Sample Size Calculation for Dependent Samples t-tests are not as simple as sample size calculation for the independent samples t-test. While the sample size requirement is smaller because the two samples are related or correlated, the calculation is somewhat complicated. In order to calculate the minimum sample size for the dependent samples t-test being used in your Master’s thesis, Ph.D. thesis, Master’s dissertation, or Ph.D. dissertation, you are going to need some information or have a good idea of values for key pieces of information.
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For the purposes of this example, I will refer to a Jacob Cohen book, Statistical Power Analysis for the Behavioral Sciences. We are going to define power analysis for the dependent samples t-test as the sample size necessary to…
Important to understand is that each of the four items mentioned (Sample Size, Power, Effect Size, and Level of Significance) are a function on one another, meaning that changing any one of these things is going to change the value of the other three. So we have determined values for Power (0.80), Effect Size (0.50), and Level of Significance (0.05), and we are trying to figure out how many people we need to actually achieve all of these values. Get help with your thesis power analysis or dissertation power analysis by scheduling a free 30 minute consultation using the calendar on this page.
Before, we found the sample size for an independent samples t-test by looking at a simple table. This time, the groups are related and we need to take that into account in our sample size calculation. Before we continue, however, I would like to tell you the good news… The sample size requirements for the independent samples t-test are much larger than that of the dependent samples t-test. If you have calculated the independent samples t-test sample size and power analysis for your dissertation or thesis, can obtain that many pairs of participants, and are not under a lot of pressure from your college or university to justify the sample size, then…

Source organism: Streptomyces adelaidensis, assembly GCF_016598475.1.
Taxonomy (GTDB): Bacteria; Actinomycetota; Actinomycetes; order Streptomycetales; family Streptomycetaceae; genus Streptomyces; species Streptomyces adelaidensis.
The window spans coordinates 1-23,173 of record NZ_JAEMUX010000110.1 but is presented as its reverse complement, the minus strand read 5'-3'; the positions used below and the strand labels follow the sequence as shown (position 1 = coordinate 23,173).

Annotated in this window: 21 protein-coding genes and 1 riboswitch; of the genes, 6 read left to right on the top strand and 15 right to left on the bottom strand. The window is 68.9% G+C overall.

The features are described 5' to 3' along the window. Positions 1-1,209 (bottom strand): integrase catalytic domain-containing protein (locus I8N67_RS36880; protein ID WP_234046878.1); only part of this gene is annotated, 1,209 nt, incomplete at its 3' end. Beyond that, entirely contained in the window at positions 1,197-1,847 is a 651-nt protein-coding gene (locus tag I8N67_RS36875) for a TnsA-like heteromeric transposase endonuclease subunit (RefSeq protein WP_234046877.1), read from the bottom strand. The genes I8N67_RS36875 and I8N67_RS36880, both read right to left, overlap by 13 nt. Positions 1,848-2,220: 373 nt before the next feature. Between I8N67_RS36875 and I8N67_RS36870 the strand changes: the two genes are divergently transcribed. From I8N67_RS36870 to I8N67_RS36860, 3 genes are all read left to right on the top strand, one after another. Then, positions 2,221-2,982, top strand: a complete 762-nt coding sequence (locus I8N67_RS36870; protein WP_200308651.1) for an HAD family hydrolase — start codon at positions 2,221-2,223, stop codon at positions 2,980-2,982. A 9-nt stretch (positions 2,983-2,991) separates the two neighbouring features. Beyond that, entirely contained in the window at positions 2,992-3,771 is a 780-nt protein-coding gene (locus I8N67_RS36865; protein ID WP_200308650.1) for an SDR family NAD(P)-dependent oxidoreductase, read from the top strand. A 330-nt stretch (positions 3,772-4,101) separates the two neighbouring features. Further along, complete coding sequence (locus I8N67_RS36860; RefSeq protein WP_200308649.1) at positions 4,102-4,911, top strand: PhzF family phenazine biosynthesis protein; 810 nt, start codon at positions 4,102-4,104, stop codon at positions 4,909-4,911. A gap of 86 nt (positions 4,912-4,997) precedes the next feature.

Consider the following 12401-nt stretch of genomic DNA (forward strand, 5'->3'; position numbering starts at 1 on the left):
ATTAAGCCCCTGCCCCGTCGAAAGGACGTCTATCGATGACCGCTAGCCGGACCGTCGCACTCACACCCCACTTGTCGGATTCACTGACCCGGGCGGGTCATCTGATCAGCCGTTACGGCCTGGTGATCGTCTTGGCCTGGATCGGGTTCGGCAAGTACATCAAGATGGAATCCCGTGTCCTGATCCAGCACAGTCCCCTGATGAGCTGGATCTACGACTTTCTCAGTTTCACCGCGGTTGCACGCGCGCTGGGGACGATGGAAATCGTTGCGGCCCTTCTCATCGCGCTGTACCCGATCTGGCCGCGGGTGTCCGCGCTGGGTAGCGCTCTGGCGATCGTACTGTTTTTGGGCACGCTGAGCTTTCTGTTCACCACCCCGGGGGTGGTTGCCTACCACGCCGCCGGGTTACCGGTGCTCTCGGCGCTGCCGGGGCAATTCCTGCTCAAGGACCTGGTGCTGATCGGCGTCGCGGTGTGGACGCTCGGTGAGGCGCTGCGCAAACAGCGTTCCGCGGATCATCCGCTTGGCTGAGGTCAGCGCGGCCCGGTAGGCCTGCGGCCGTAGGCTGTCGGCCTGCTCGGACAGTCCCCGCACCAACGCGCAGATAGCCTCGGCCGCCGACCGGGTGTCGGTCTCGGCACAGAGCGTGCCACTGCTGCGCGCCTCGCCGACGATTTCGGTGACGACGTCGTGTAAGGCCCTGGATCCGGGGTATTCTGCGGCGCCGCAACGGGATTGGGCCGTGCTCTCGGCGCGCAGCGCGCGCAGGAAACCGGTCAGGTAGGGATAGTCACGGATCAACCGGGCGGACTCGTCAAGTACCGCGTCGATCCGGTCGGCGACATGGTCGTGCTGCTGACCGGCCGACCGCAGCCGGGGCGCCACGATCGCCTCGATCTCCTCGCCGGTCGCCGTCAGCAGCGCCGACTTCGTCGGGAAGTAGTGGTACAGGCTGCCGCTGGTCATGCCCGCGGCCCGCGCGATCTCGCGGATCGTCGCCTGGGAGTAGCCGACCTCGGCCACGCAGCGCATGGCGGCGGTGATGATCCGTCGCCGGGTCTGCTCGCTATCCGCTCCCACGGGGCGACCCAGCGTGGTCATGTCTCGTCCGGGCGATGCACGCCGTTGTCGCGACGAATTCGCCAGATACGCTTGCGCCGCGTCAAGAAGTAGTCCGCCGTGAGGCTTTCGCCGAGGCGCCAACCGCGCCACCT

Since we have established that we are conducting a dependent samples t-test, and are assuming the scores for the pairs are related or correlated, we need to know the degree to which they are correlated. Since this is an a priori power analysis for a dissertation or thesis, we could not possibly know the exact correlation between pairs in the sample we are going to obtain and must estimate the degree to which these pairs are going to be correlated.
If this is a dissertation or thesis following other research designs and there is empirical research information available, then look for a correlation coefficient from some of these other studies. For instance, if four of the studies you have read found a strong correlation (0.90) between childhood obesity prior to dieting and after dieting, then we can assume that we are going to find the same thing in our study. We would assume that the correlation would be 0.90. Get help with your thesis power analysis or dissertation power analysis by scheduling a free 30 minute consultation using the calendar on this page.
Here it is in all of its mathematical glory…
n= n_(.10)/(100d^(2 ) )+ 1
<!–>n= n.10100d2 + 1<!–>
where, n.10 = 1571 and is the necessary sample size for the given a or α and Power, d = 0.645 and is the ES index for t tests of means in standard unit calculated by the equation:
d= d_(4^’ )/√(1-r)
= the medium effect size of 0.50 and
r = 0.40
is the estimation of the correlation within the pairs.
This yields d = 0.645 = 0.05/√ (1 – 0.40).
Just tell them you need 39 pairs of participants or scores. Better yet, get professional help with your thesis or dissertation power analysis by scheduling a free 30 minute consultation using the calendar on this page. Let us give you a customized power analysis for your Master’s thesis, Ph.D. thesis, Master’s dissertation, or Ph.D. dissertation.
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